"If you're like me, you enjoy poking around in your directory
tree, hunting for interesting things. Perhaps you've noticed the
/proc file-system, but haven't had much of a clue as to what it is
used for. It contains a number of odd entries such as "meminfo",
"kmsg", "interrupts", etc. If you've ever tried to do a "cat" on
these files, you were probably greeted with a set of odd words and
numbers that may not have made much sense at the time. However, for
those who know how to use it, the /proc file system can be a
valuable source of information about your Linux system."
"The /proc file system is only a "virtual" file system. What
this means is that none of the "files" that it contains are stored
on your hard disk. Rather, it is a way to easily access dynamic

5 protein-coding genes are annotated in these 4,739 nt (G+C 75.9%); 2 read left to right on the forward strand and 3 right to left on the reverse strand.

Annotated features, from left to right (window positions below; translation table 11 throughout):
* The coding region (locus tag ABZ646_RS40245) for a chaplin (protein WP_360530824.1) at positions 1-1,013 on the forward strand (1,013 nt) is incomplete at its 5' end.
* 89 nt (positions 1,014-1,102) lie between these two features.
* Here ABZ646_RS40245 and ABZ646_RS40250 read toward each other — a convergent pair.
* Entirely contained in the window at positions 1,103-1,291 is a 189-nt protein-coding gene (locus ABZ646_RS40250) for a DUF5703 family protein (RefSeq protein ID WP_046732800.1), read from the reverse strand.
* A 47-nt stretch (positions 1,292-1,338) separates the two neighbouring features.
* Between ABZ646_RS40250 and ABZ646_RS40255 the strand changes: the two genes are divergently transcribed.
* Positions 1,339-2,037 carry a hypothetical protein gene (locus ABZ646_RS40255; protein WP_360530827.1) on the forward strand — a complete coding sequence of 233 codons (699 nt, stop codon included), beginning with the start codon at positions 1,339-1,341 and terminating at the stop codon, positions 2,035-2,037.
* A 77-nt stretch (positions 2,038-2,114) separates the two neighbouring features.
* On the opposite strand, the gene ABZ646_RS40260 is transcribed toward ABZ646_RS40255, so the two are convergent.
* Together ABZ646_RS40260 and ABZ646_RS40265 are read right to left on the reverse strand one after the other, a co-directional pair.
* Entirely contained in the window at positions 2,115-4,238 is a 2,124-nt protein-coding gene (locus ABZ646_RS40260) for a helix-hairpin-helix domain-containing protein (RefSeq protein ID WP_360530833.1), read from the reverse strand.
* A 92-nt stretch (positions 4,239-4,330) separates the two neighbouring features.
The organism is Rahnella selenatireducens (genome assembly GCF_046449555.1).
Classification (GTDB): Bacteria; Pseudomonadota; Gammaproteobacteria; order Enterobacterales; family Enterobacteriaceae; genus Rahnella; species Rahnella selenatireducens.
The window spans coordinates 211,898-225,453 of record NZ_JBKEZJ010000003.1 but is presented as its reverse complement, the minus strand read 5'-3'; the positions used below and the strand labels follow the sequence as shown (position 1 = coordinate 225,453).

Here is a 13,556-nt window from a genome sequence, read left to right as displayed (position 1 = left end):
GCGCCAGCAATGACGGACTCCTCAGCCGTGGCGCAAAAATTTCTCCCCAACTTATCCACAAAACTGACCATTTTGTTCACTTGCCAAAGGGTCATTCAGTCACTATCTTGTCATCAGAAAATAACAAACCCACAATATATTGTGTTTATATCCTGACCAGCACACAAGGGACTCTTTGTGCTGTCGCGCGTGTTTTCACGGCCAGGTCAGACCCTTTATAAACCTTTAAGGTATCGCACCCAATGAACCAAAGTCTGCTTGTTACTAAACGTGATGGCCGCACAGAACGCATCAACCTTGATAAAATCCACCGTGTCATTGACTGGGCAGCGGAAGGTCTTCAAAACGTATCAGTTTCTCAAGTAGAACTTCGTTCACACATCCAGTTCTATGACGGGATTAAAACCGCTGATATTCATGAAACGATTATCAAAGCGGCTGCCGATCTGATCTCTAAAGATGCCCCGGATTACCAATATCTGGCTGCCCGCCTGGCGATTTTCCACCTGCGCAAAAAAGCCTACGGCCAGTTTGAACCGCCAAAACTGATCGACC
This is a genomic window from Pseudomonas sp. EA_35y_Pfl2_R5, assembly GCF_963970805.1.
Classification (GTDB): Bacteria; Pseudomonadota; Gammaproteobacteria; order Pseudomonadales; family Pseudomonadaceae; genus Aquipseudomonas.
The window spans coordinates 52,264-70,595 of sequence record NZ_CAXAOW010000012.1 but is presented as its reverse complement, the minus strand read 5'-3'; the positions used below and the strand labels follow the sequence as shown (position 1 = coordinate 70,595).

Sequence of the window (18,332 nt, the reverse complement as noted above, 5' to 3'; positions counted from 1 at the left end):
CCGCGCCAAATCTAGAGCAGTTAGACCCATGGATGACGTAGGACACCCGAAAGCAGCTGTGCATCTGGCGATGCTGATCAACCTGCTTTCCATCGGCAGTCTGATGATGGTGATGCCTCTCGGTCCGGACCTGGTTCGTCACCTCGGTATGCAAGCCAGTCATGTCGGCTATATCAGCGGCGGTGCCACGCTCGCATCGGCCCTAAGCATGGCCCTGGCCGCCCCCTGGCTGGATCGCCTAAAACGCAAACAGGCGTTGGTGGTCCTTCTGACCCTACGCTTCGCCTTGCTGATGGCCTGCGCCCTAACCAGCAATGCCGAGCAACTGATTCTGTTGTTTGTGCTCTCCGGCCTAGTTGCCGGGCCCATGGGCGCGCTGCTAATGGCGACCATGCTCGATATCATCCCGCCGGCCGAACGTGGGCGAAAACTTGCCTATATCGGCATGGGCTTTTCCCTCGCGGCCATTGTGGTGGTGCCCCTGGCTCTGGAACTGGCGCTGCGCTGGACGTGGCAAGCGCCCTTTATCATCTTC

information about your system at any time, and only exists in
memory. Working with a Linux system sometimes requires a more
in-depth knowledge of your system than other operating systems,
such as, "what PCI devices do I currently have in my system? What
interrupts are currently in use?" As you become more of a "power
user", you'll find some of this information to be valuable as you
perform certain tasks. Besides, isn't it just plain cool to have
all this information at your fingertips? Imagine how impressed your
friends will be as you rattle off the interrupts that are currently
in use on your system! You'll be the life of the party for sure.
(Well, at a LAN party, perhaps)."
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